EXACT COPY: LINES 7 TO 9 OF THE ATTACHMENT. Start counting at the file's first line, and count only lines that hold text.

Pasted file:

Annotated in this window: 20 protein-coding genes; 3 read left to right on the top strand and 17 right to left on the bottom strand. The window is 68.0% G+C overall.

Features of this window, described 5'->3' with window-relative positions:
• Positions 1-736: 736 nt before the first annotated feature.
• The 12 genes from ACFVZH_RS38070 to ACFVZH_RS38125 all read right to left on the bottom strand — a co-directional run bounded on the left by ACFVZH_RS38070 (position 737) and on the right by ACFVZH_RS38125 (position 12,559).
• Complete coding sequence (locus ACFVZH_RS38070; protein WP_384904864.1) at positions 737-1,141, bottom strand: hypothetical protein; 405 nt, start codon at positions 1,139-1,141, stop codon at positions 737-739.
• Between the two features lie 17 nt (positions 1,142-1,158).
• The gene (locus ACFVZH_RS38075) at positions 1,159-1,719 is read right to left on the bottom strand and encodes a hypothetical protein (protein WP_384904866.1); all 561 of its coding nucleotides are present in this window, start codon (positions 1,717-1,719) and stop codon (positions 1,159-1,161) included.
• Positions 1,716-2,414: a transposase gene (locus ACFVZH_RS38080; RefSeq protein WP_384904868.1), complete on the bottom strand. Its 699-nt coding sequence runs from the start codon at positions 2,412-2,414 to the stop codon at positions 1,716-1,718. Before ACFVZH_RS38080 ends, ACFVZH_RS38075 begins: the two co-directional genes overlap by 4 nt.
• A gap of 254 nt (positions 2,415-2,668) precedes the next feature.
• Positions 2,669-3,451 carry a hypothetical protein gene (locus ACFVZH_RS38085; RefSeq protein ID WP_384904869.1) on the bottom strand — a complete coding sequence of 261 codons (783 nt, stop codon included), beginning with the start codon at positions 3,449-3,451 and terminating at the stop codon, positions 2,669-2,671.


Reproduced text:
• The gene (locus ACFVZH_RS38075) at positions 1,159-1,719 is read right to left on the bottom strand and encodes a hypothetical protein (protein WP_384904866.1); all 561 of its coding nucleotides are present in this window, start codon (positions 1,717-1,719) and stop codon (positions 1,159-1,161) included.
• Positions 1,716-2,414: a transposase gene (locus ACFVZH_RS38080; RefSeq protein WP_384904868.1), complete on the bottom strand. Its 699-nt coding sequence runs from the start codon at positions 2,412-2,414 to the stop codon at positions 1,716-1,718. Before ACFVZH_RS38080 ends, ACFVZH_RS38075 begins: the two co-directional genes overlap by 4 nt.
• A gap of 254 nt (positions 2,415-2,668) precedes the next feature.